A new study by the ESRC STEPS Centre at Sussex University and the New Weather Institute points to historical evidence that the sort of rapid, large scale social and economic change needed in the face of climate destabilisation has occurred before and could do so again.
In the face of climate change and social inequality, changing to a greener and fairer society might feel impossible – but rapid, radical transitions may be more possible than we think, according to a new study.
How did we do that? The possibility of rapid transition, by Andrew Simms and Peter Newell, published by the ESRC STEPS Centre and the New Weather Institute, shows what we can learn about rapid change through examples from history and the present day.
From when modern day volcanoes ground international airlines, to the New Deal in 1930s America and today’s renewable energy revolution, the book collects 14 stories of rapid and radical change, often in the face of crisis and difficulty. Launched at a conference in Brighton with speakers including Caroline Lucas, Co-Leader of the Green Party of England and Wales and Rob Hopkins of the Transition Network among many others, the authors argue that such change is needed now but also faces key obstacles.
Much of human society is locked into a high-consumption culture, energy-intensive infrastructure, unequal power relations, and an economic system dominated by finance that fails the poorest and takes infinite growth for granted.
Other barriers are more in the mind-sets and attitudes towards change. Opponents of radical change argue that it is impossible because of powerful incumbent interests, high costs, the lack of a detailed blueprint, or the unwillingness of governments or citizens to act. Others pin their hopes on a smart, technological fix to environmental problems.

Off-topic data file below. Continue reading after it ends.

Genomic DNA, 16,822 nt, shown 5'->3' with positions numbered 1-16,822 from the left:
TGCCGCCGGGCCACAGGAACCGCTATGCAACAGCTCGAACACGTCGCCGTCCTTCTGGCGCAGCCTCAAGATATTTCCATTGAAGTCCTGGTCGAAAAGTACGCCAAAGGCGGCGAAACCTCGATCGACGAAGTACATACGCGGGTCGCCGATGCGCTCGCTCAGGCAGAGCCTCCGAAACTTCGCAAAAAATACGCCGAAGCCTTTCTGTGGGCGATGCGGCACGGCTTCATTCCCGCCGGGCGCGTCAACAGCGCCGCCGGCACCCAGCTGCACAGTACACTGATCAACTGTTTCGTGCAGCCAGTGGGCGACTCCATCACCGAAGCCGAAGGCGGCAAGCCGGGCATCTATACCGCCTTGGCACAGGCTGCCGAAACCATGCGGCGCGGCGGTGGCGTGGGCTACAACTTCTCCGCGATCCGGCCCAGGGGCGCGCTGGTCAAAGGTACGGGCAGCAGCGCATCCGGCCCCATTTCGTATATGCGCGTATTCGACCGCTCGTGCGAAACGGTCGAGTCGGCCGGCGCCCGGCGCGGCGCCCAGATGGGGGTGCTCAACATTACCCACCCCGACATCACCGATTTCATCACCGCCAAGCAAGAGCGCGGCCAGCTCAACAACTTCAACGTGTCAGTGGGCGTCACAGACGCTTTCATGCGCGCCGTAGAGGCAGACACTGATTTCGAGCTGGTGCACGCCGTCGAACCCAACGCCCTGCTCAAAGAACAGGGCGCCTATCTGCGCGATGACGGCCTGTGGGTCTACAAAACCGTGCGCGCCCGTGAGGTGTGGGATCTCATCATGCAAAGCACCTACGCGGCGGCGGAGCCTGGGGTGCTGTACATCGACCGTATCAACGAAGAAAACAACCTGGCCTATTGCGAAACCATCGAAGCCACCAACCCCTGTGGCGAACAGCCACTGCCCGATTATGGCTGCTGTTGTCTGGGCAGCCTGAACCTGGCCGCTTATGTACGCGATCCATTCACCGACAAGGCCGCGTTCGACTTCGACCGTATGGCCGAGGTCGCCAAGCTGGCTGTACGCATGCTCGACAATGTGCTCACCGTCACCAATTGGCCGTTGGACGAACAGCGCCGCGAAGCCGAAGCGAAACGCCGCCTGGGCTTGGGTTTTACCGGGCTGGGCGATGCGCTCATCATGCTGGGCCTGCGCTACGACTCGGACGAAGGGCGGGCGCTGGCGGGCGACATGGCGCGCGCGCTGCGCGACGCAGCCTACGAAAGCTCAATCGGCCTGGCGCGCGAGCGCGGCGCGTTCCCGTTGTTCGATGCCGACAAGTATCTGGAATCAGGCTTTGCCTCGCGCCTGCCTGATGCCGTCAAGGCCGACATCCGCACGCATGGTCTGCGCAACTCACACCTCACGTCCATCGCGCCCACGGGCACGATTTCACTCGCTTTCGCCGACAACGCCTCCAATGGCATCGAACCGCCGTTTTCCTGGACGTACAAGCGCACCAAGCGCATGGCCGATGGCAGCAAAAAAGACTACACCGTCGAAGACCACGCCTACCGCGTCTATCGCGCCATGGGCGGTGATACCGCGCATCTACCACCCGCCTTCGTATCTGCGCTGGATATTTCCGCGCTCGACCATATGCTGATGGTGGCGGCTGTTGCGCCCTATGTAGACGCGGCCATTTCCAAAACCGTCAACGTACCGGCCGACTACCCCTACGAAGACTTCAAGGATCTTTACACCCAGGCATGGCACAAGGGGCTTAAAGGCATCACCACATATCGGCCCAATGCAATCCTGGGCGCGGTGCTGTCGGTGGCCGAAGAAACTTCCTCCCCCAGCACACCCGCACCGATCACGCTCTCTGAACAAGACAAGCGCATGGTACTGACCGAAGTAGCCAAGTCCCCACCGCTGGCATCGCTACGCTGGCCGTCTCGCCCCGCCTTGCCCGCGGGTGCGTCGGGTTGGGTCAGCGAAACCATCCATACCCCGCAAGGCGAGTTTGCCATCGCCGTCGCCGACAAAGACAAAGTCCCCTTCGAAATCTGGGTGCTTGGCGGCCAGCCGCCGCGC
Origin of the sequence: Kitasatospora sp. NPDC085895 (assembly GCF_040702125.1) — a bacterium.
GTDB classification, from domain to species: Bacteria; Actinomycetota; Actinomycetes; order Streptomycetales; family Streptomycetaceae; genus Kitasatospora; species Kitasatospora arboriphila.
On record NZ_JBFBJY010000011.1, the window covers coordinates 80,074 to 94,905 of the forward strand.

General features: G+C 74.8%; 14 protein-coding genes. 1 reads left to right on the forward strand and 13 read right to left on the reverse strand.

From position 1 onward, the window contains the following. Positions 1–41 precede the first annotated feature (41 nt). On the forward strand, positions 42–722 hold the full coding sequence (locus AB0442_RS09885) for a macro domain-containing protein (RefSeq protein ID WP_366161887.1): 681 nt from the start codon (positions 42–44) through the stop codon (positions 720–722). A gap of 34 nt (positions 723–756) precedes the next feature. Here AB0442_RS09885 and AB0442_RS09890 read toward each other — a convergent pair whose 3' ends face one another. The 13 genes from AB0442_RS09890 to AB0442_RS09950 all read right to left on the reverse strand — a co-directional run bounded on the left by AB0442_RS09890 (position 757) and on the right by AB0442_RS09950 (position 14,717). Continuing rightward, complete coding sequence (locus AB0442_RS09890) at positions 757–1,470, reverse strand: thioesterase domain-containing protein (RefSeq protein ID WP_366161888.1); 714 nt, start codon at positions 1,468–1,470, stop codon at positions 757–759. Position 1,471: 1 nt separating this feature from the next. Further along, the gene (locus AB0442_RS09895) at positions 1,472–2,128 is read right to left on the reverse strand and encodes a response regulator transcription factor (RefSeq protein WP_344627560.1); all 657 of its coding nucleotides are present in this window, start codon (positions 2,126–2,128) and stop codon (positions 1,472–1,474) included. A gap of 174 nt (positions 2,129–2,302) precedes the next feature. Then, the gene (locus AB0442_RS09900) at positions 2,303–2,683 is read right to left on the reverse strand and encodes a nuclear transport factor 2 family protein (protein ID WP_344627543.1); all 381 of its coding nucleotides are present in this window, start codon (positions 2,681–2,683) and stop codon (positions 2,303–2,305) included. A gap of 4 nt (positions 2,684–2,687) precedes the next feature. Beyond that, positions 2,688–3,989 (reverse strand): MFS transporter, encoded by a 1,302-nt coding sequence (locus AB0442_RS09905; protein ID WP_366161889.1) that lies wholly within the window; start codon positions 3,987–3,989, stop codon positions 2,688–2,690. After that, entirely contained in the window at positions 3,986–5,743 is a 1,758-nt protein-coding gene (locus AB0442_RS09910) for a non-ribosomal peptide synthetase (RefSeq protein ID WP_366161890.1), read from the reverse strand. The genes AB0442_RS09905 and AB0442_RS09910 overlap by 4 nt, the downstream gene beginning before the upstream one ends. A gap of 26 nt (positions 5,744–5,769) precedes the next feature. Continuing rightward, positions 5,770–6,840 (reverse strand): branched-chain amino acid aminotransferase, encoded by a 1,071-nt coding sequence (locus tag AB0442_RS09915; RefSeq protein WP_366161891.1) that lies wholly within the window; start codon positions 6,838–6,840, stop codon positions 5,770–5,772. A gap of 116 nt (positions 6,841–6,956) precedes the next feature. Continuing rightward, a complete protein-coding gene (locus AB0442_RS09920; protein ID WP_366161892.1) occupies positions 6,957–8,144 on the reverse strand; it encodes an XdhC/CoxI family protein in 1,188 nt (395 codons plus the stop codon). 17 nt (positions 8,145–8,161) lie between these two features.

“History is full of examples of rapid transition in the face of new challenges. Society shows a brilliantly adaptive ability to change and still meet its needs, yet we’re constantly told that we have no alternative to a failed economic system,” says Andrew Simms, co-author of the paper. “In fact, the past suggests we have an opportunity to innovate and reveal our inner climate chameleons, changing our economy and habits to halt environmental collapse and thrive differently.”
The examples in the book suggest that these barriers can be, and have been, overcome in the past – through grassroots movements, through leadership from governments, or a combination of the two.
- The Eyjafjallajökull volcano eruption in Iceland in 2010, halted northern European air travel overnight. Despite losing a transport link thought indispensable, businesses and individuals adapted almost immediately.
- In Kurdish Rojava, at the heart of the Syrian conflict, experiments with direct democracy on feminist and ecological principles show that citizens can work together even in the face of violence and economic collapse.
- In response to an earlier failure of private banks, the New Deal in 1930s America, invested an amount similar to that thought needed for low carbon transition today to public relief and federal works programmes. The New Deal saw a general drop in income inequality, an improvement in gender equality, a major programme of new public housing and significant environmental works.
- Dramatic changes have occurred within a short space of time in renewable energy capacity in countries from Costa Rica to Denmark and in food systems in Cuba.
Lessons drawn from the study include:
- Fairness matters: to be accepted, rapid change must be seen to be fair. This is especially true if and where there is any perceived sacrifice to be made for the greater good.
- We’re actually good at change: New social norms can quickly take root in everything from working patterns, to transport use, attitudes surrounding prejudice, and patterns of consumption.
- Public leadership is needed: Initial public investment in a sector or activity can leverage larger levels of investment from other sources.
- There’s no one path: Rapid transitions can result from bottom up and top down approaches, but ensuring that top down approaches are equitable and inclusive is a key challenge.
- Inaction costs: It matters always to be clear about both the costs of inaction and the benefits of action.
- Pleasant surprises do happen: Change always brings with it unplanned and unexpected consequences – but it can also bring unintended benefits.
Click here to download the report: How did we do that? The possibility of rapid transition,
The insights in the book are drawn from a series of workshops and events held in Oxford, Manchester, Uppsala, Machynlleth, Brighton, Hay-on-Wye and Dartington during 2016 and 2017. More information on these events can be found at: www.steps-centre.org/transformations